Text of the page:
The European Union could soon remove one of the biggest barriers to defined benefit pension plans operating in more than one member state, according to actuaries Towers Watson
EU regulations which demand that DB plans be 'fully funded at all times' are a major obstacle to cross-border pension provision. But the European Commission's proposal for a revised Pensions Directive - to be published in the next two months - could see this requirement swept away, making it easier for pensions to operate across border, Towers Watson said.
Paul Kelly, a senior consultant at the firm, said: 'For most employers, the cost of patching-up deficits quickly makes cross-border defined benefit plans a non-starter, though some leading multinationals have established such plans in order to close local arrangements or to consolidate assets and liabilities. Once cross-border plans are no longer subject to tougher funding rules than single-country plans, employers can look at this afresh.
'This should also end the situation where employers have to switch off pension plan membership for employees seconded overseas to prevent the cross-border funding rules from kicking in.'
A more user-friendly regime could release pent-up demand from multinational employers for cross-border pensions, especially for the UK, the firm added.
'For many multinationals, the substantial UK plans that they already sponsor could be a natural starting place when constructing an EU-wide plan, making the UK a potential hub for pan-European pensions,' Kelly continued.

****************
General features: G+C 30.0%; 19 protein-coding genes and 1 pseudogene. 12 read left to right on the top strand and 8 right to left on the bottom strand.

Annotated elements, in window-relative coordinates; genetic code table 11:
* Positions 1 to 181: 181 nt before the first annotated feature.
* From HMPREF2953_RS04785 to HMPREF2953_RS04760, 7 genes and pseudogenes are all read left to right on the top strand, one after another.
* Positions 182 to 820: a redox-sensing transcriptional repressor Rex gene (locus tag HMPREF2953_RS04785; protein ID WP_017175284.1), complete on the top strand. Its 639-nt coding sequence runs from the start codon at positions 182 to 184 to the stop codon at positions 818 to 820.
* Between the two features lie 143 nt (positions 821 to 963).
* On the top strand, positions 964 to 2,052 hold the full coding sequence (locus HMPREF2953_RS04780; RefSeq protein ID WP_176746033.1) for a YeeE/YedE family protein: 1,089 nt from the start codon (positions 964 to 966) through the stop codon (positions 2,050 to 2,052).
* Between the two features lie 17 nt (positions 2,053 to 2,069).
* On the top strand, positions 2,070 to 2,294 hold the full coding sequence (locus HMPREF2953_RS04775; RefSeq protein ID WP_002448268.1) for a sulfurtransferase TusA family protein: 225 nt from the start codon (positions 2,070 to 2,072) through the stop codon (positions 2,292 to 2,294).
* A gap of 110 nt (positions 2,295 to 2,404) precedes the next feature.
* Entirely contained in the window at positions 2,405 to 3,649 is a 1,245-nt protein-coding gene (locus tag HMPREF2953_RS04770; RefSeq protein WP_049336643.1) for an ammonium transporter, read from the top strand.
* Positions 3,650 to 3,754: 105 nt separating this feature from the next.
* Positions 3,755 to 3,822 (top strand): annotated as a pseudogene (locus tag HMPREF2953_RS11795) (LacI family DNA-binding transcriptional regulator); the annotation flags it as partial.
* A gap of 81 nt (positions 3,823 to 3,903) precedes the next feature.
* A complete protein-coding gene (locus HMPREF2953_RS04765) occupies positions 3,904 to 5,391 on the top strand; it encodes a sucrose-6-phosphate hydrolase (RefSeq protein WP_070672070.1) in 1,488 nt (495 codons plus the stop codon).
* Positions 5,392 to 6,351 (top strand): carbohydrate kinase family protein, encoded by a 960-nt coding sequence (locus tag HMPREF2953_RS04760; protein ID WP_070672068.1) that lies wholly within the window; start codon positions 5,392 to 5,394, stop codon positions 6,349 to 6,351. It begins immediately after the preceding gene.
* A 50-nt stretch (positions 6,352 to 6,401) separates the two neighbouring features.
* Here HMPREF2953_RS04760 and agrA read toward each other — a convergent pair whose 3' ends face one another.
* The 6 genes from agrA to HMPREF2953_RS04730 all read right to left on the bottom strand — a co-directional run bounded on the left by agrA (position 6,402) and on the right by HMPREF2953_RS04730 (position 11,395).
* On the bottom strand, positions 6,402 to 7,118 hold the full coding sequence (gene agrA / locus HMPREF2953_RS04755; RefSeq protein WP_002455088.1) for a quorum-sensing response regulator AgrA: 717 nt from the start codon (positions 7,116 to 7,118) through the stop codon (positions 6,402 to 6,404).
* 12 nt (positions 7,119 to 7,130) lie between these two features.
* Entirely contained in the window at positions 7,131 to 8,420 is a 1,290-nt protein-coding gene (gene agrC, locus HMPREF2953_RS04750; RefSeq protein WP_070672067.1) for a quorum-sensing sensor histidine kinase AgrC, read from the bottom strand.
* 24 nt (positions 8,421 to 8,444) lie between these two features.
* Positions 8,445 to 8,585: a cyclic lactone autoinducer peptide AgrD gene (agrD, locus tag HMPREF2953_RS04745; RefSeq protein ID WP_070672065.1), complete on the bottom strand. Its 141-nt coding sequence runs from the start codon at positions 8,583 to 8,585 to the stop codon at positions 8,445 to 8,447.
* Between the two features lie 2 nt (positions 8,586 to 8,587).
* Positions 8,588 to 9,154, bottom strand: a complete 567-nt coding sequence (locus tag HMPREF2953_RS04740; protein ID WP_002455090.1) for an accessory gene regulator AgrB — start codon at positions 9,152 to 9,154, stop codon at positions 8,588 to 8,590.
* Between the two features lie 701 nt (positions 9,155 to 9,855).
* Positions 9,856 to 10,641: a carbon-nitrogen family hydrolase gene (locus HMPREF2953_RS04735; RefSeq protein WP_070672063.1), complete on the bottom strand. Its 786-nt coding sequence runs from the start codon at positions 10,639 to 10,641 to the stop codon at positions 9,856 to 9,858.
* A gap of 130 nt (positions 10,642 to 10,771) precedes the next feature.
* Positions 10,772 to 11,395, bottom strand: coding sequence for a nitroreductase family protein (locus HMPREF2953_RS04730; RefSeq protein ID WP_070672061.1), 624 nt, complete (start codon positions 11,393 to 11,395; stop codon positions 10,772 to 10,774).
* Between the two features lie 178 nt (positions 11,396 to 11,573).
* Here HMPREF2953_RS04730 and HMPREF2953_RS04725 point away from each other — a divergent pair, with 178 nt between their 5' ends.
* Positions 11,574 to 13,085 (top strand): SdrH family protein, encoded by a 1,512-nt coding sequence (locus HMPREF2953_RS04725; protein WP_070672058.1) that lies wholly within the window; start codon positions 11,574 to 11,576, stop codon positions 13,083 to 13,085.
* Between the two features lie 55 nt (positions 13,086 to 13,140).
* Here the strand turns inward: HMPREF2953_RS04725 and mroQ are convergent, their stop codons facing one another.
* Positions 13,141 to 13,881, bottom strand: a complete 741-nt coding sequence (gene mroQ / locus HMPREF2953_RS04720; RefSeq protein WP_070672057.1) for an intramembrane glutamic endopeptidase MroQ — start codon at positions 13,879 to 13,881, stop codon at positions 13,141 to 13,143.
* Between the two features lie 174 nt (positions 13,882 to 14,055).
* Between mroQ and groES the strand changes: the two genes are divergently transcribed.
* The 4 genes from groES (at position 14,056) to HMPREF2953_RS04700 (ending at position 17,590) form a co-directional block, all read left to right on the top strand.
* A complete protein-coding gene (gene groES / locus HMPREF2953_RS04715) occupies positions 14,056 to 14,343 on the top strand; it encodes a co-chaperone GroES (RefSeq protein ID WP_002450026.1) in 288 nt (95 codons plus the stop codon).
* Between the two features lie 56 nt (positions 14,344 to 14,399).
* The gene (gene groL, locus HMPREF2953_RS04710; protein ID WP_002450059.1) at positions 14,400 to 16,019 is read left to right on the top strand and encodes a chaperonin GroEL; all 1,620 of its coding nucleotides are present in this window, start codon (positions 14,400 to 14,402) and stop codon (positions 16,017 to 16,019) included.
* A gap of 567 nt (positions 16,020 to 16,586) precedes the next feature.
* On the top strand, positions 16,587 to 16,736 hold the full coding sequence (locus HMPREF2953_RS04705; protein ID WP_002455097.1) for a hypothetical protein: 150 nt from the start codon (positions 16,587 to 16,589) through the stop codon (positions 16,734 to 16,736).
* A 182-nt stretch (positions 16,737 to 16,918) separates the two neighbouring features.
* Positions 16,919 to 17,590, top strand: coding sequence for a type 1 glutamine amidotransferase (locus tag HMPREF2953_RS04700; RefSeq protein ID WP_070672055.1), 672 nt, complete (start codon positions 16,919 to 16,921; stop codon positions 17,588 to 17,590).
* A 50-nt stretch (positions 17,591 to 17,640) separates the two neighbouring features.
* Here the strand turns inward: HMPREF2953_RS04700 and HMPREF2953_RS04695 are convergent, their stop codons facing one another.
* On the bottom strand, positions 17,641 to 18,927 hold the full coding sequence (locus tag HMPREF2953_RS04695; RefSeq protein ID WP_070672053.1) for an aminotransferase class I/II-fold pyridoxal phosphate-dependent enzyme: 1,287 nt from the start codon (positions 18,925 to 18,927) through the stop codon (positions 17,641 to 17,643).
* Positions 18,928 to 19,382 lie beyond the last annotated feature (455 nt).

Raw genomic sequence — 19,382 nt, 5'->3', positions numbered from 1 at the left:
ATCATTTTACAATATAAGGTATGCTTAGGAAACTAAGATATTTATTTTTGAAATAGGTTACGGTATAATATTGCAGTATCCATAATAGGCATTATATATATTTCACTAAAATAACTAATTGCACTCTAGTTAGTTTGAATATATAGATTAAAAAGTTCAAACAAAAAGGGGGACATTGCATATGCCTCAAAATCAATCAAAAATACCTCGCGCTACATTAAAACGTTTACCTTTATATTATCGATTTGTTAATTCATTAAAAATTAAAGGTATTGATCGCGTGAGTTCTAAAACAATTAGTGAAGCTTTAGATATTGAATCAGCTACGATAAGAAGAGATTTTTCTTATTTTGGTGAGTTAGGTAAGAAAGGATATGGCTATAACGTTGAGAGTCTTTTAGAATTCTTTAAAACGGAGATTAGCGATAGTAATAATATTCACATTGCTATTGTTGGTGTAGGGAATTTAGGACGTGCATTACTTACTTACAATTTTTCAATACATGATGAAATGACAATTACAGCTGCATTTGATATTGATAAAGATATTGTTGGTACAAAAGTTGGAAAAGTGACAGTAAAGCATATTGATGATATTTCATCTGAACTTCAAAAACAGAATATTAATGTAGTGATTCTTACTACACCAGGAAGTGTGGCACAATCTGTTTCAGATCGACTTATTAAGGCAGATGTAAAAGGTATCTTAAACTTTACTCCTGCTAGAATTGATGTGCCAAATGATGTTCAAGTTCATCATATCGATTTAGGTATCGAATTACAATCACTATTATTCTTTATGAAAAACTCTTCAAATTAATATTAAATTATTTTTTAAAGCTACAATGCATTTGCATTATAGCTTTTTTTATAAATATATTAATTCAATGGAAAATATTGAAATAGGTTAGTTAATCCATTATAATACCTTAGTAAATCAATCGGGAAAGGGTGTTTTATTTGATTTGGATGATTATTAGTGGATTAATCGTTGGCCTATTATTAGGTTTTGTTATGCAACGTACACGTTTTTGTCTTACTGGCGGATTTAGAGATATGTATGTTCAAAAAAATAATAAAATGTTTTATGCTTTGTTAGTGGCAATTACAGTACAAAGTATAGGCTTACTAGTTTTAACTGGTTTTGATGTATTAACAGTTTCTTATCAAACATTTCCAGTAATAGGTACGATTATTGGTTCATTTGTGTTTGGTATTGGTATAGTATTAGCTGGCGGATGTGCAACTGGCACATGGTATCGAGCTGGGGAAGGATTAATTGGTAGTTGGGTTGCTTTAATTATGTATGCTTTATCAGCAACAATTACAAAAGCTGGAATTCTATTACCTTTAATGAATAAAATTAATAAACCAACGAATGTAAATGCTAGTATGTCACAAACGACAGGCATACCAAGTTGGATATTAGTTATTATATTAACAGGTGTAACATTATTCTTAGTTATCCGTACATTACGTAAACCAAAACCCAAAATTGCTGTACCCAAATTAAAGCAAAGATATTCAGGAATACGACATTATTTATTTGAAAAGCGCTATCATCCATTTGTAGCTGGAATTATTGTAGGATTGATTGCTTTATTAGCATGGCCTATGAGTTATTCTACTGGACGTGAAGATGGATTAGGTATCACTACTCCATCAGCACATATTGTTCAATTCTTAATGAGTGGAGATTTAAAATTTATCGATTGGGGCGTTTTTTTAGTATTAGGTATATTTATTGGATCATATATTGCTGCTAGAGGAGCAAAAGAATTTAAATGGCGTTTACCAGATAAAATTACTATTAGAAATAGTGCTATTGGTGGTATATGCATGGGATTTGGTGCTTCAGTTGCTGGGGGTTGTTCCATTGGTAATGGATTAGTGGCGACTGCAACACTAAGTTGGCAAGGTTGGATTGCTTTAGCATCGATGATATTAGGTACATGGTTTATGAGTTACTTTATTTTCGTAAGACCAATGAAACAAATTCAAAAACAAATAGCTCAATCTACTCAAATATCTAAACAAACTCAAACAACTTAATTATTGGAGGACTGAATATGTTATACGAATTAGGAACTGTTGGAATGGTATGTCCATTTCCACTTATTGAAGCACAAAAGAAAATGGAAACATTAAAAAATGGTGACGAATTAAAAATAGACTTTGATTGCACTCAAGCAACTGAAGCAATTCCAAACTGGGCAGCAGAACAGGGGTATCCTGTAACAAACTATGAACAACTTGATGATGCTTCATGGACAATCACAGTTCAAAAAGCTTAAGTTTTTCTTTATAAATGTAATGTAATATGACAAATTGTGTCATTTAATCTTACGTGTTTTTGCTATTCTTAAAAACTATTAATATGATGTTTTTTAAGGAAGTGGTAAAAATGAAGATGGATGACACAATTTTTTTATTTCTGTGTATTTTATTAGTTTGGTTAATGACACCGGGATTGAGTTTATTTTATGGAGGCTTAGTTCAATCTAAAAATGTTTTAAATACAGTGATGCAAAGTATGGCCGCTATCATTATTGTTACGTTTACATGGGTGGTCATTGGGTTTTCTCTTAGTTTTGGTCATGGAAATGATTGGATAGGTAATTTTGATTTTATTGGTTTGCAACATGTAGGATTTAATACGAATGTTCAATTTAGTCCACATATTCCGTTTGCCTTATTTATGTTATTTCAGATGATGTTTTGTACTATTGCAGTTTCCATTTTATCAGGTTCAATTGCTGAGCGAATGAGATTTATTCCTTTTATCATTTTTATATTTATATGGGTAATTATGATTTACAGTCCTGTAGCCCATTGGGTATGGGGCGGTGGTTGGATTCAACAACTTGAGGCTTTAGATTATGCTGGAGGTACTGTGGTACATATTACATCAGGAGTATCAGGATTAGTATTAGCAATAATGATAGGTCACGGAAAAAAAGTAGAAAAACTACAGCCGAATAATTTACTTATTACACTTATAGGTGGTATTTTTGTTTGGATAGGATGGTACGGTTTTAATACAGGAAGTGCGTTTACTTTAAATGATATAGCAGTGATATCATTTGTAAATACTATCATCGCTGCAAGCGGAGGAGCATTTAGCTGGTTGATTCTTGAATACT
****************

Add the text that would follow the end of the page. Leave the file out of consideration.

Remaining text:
'However, different locations will best suit the circumstances of different international firms: even under the present regime, clients we advise have established cross-border plans based in many EU jurisdictions - including Belgium, Luxembourg, Ireland and the UK.'
Meanwhile, concerns about what would happen to UK pension funds if Scotland voted 'yes' to independence, have also been raised.
The fear is that, if an independent Scotland is a member of the EU, this would turn many DB plans into cross-border plans and bring the 'fully funded at all times' rule into play. Unless these plans were split, employers could then have to pay off deficits much more quickly.
But Kelly noted that the 'fully funded at all times' rule is likely still to apply in March 2016, which is the proposed date for Scottish separation from the UK in the event of a 'yes' vote.
He also said any forthcoming directive would only change funding requirements for cross-border DB plans, and not for single-country plans.